Get Ready to Observe World Mental Health Day

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    Mental Health

    World Mental Health Day – Mental Health in an Unequal World

    10 October 2021 – World Mental Health Day 2021 – Themed “Mental Health in an Unequal World.”

    What consumes your mind controls your life!” – True, right? If not completely, at least partially?

    We are born with a beautiful and pure mind – we start filling it from day 1, and the process continues. That said, we don’t always load our mind with stuff directly – some happen organically or say indirectly. 

    As a child, you know nothing; just see and observe people around you. You just smile, cry, or wail to express your feelings without uttering a word. Hence, the events around you and the way you are groomed somehow define what goes into your mind. This continues for quite some time when your family and the people you grow around set the foundation of your thoughts and perceptions of the world. 

    Then starts the true journey of your life – once you step out of your homes away from your family members. Even if it is spending 3-4 hours in a kindergarten or 6-7 hours of academic schooling, you gradually get a chance to see the world with a different eye. You gather your experiences, talk to people, and get to learn things you were earlier unaware of.

    Continuing this way, life goes on. From school to college to higher studies to job to starting a new family, and so on. Some follow the same league defined by society; some ‘dare’ to take on a life journey they wish to live (not just pass)! In the process, we pack our brains with fresh insights and changed thoughts. While learning new, it is extremely significant to unlearn a few things in the process.  

    How many of us are cautious about our physical looks and health? How many of us have regular appointments with our doctors for body checks? How many of us follow specific diets to keep our bodies healthy? Many of us, I guess – and that’s undoubtedly required. Likewise, stands our mind and its health. 

    Talking about mental health or accepting a problem that’s bothering us or acknowledging mental illness was considered a stigma for a great deal of time. Nevertheless, people are eventually accepting the mind to be a part of their bodies 🙂 and hence, understanding its functioning – getting tired, sick, ill, frustrated, depressed – is all a part of a living mind. 

    The pain of the mind is worse than the pain of the body,” Publilius Syrus.

    Like we’ve discussed previously as well, acceptance is the key! Once we accept ourselves to be humans, we will know that we are stressed, bothered, angry, upset, jealous, or tense. Not that I encourage these feelings, but it is the realization that challenging situations are bound to occur, our reactions and emotions are bound to happen, helps in the long-run process (will come to that later in the write-up).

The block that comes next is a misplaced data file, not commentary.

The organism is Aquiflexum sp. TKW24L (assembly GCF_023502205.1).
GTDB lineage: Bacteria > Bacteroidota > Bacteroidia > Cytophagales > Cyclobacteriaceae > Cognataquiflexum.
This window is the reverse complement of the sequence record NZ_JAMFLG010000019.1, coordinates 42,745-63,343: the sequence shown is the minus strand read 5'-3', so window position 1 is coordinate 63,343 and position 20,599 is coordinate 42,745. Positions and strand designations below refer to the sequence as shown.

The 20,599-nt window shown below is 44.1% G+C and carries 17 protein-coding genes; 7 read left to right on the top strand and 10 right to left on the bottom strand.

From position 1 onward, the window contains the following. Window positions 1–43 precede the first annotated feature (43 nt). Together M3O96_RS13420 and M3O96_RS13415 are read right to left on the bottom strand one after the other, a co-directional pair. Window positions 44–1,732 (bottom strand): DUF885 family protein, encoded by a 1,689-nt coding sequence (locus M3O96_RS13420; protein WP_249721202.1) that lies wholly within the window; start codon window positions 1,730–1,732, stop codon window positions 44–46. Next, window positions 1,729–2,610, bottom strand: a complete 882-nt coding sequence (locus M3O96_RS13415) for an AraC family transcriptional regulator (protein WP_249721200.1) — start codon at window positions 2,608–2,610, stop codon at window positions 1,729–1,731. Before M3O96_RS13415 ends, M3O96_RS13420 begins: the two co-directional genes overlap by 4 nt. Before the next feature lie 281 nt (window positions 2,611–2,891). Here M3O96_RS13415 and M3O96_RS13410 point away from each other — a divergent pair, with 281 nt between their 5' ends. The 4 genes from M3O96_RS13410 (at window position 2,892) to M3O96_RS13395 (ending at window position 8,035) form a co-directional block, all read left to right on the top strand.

The World Mental Health Day aims to drive our focus on our mental health and understand and talk about mental health issues.  The World Health Organization (WHO) is driving this day with a campaign “Mental health care for all: let’s make it a reality” and #WorldMentalHealthDay

    What is mental health?

    Mental health defines our emotional, social, and psychological well-being. It explains the vibes developing inside us and also, to some extent (varies from person to person) our demeanor. While it would be splendid to understand your mental health and figure out what’s going on inside you, some of the signs that help indicate the same are:

    • Feeling low on energy and excited about nothing
    • A visible difference in your eating and/or sleeping habits
    • Life seems hopeless, helpless, or as if nothing matters
    • Feeling confused, scared, upset, or angry
    • Unnecessary reactions to normal things or people around, like yelling at family or friends
    • Inability to carry out daily activities 
    • Having persistent disturbing thoughts 
    • Unable to focus on any particular subject both mentally and physically 
    • Experiencing unexplained aches 
    • Pulling away from social gatherings 
    • Feeling the urge to damage things or harm yourself. 

    Long-term process

    Now, let’s talk about the long-term process. The foundational step of the process we discussed earlier was acceptance. Once done, we cannot just say that we are mentally ill, and that gives us the liberty to show our bad behavior, talk rudely, shout at practically anyone, or always remain secluded. It should instead give us a chance to take our (time-bound) time and space and figure out ways to gain back our calmness and revive our sound health. 

    Everyone can have a distinct way to deal with self and self issues (emotional/psychological/social). However, as my dharma, I’ll share the ones I prefer following at times or people follow (per Internet trend).

    • Meditate (daily basis)
    • Exercising routine
    • Listening to soulful music
    • Watching movies/series of choice
    • Talking to someone close (you prefer sharing yourself with)
    • Reading
    • Watching/reading/discussing life stories of other people (positive stories might motivate you, sad/upsetting life instances of other people might make you feel equal in an unequal world)
    • Sitting alone for sometime
    • Talking to self
    • Going for a walk/run (whatever suits)
    • Taking a break from daily routine
    • Solve Sudoku/puzzles/crosswords
    • Play music or sing songs
    • Watch or read news 

    These activities don’t solve your problems but give you a chance to clear your mind and start afresh. And that really matters!

    So, on World Mental Health Day 2021, figure out one thing that bothers you and work on and for it – or start a new mind soothing chore. 

    Avani Raj Arora

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